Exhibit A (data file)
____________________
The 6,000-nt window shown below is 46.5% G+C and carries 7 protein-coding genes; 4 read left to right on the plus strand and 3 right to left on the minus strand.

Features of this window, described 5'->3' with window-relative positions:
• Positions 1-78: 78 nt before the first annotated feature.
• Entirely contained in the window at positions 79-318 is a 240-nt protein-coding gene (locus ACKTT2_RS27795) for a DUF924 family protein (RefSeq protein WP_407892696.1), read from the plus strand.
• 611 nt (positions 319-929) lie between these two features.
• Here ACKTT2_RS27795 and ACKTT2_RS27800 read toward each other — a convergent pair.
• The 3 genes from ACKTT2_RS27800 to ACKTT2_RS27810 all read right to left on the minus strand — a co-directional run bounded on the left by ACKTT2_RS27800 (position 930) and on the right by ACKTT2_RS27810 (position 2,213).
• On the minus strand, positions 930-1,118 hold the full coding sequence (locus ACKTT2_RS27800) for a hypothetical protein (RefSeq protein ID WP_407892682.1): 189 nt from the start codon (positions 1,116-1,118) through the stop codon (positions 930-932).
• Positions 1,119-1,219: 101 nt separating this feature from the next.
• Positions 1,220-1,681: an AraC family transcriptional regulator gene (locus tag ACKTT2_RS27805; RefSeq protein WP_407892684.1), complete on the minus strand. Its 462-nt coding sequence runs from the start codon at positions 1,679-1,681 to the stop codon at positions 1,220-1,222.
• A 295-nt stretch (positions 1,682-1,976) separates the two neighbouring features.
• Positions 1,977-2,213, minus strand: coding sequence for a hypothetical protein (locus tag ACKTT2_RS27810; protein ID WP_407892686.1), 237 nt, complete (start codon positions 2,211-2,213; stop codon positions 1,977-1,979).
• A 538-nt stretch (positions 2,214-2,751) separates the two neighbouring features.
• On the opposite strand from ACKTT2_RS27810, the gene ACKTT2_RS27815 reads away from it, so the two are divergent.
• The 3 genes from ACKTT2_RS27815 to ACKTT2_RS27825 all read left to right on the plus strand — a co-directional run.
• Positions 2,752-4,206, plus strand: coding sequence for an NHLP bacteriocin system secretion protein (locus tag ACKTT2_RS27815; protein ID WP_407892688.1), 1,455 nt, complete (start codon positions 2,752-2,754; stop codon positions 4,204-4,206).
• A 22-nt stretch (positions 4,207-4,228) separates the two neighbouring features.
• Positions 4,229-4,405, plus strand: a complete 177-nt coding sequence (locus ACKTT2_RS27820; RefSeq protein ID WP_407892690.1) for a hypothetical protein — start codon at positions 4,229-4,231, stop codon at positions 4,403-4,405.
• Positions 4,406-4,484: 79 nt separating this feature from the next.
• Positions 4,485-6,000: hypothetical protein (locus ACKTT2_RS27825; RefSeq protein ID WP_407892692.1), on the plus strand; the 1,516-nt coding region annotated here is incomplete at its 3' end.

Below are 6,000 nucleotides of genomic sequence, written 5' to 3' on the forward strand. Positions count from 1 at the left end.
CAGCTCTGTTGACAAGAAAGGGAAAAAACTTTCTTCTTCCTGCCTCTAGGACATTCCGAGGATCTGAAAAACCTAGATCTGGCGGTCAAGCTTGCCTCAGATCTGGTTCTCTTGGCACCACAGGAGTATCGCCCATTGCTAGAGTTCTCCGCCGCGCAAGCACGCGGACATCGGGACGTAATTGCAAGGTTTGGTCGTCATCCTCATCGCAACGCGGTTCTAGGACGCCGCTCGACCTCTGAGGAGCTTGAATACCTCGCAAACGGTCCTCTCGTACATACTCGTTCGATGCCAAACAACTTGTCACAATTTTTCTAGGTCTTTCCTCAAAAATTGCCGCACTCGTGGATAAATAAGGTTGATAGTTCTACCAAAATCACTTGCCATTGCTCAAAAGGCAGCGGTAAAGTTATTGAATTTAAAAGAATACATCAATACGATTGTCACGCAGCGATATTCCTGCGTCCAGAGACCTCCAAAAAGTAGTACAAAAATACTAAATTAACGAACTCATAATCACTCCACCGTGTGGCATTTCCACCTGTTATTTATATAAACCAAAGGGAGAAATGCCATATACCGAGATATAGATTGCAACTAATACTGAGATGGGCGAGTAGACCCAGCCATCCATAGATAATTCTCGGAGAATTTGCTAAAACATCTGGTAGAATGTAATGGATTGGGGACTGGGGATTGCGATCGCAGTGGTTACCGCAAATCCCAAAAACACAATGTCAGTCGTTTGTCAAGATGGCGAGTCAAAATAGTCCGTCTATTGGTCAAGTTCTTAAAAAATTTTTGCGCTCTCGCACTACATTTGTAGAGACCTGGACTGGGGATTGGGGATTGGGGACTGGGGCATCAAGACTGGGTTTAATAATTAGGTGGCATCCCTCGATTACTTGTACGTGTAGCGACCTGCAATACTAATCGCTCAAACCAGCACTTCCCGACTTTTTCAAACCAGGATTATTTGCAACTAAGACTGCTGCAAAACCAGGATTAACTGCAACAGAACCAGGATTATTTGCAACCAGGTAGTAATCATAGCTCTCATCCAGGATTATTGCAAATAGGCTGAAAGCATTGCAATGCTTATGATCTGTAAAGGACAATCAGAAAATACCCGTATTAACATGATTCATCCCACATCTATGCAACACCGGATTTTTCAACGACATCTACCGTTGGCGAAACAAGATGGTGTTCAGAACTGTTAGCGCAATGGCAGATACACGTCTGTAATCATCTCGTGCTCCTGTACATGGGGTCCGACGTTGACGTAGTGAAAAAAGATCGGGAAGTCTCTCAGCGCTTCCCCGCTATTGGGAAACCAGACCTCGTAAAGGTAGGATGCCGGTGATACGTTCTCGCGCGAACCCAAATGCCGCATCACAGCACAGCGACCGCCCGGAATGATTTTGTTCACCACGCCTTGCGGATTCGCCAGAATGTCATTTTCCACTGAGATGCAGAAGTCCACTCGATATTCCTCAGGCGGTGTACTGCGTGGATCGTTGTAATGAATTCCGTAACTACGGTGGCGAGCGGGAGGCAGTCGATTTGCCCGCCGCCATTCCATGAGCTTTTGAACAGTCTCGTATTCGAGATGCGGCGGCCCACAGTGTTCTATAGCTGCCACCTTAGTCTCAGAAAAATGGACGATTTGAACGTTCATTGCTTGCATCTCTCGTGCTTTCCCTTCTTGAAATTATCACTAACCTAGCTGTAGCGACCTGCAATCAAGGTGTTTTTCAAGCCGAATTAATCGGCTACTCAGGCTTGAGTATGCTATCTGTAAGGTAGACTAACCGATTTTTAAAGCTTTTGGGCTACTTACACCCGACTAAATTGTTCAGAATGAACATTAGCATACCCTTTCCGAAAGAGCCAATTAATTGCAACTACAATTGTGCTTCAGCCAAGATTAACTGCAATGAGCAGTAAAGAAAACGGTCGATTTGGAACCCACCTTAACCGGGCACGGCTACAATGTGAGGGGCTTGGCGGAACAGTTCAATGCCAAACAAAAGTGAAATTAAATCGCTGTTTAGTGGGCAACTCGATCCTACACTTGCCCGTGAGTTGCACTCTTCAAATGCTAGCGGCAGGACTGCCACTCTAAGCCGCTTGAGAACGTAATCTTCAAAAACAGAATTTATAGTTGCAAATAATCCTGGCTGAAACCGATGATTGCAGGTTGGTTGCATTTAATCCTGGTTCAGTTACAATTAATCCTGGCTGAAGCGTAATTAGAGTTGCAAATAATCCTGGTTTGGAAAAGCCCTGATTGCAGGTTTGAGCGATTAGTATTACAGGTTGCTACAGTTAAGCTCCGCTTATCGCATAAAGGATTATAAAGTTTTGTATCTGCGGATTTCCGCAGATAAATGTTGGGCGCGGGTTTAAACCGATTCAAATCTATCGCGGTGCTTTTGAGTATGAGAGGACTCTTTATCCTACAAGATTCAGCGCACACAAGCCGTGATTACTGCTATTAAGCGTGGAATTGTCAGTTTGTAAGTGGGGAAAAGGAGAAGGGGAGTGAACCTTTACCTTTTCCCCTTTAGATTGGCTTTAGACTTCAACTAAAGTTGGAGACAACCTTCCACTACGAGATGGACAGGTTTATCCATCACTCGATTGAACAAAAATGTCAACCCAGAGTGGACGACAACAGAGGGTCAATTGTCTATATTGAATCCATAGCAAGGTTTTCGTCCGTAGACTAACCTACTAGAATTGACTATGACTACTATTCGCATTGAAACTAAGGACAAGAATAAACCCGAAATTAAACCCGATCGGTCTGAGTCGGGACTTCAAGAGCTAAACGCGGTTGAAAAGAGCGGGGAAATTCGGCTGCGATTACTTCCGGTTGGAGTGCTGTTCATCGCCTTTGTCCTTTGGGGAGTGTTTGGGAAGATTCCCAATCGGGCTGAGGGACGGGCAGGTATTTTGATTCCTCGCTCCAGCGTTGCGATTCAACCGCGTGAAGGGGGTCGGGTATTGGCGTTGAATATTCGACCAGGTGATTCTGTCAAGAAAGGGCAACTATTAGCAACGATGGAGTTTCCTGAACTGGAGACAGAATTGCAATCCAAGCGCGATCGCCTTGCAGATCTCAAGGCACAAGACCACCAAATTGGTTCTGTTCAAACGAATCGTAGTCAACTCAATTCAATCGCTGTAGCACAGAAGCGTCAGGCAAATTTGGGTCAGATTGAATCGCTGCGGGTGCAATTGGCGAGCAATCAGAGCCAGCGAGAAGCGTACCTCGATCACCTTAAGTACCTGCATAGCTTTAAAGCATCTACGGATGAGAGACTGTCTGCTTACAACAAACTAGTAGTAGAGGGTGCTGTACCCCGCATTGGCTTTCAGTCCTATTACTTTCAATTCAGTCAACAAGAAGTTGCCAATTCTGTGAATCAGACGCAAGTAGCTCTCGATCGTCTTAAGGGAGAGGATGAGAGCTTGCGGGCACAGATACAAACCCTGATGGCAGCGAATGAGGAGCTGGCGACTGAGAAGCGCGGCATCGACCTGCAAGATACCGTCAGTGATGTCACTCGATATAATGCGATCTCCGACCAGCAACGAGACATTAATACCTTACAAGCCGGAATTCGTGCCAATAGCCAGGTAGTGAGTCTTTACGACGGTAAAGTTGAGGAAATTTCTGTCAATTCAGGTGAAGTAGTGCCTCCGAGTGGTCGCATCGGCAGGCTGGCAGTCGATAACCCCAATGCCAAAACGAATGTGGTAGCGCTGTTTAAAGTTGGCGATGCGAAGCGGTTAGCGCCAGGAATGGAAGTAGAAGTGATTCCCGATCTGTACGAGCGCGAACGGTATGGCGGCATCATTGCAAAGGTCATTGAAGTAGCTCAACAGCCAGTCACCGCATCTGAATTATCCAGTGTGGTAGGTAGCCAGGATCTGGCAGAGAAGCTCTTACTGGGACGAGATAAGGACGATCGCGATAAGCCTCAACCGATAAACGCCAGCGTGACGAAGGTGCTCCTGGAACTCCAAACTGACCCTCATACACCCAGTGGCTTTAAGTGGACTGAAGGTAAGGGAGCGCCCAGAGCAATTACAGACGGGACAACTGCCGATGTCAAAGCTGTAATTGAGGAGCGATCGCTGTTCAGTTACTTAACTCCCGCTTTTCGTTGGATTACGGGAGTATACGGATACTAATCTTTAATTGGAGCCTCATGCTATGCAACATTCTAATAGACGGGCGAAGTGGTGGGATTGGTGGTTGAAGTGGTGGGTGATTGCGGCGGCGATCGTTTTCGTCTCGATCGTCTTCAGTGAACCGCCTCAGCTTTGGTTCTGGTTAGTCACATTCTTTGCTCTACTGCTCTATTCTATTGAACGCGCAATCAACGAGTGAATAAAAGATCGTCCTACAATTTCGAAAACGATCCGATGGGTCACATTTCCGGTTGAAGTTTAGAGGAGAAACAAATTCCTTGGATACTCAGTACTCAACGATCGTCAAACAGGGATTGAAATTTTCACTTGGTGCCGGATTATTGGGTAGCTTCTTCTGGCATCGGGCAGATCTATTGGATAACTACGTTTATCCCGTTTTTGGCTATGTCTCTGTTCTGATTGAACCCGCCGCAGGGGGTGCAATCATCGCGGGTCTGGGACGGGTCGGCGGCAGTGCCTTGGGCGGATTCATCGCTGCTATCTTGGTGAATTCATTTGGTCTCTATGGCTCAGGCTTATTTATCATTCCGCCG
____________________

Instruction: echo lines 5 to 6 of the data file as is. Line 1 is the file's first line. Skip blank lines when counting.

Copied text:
• 611 nt (positions 319-929) lie between these two features.
• Here ACKTT2_RS27795 and ACKTT2_RS27800 read toward each other — a convergent pair.